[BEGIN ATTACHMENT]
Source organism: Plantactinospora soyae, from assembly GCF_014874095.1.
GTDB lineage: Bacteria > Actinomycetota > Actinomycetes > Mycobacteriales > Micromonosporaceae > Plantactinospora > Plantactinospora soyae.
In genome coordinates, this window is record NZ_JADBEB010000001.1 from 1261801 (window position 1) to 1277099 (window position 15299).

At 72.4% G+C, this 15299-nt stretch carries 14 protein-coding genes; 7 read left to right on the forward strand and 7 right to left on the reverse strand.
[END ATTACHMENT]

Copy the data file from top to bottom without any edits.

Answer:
Source organism: Plantactinospora soyae, from assembly GCF_014874095.1.
GTDB lineage: Bacteria > Actinomycetota > Actinomycetes > Mycobacteriales > Micromonosporaceae > Plantactinospora > Plantactinospora soyae.
In genome coordinates, this window is record NZ_JADBEB010000001.1 from 1261801 (window position 1) to 1277099 (window position 15299).

At 72.4% G+C, this 15299-nt stretch carries 14 protein-coding genes; 7 read left to right on the forward strand and 7 right to left on the reverse strand.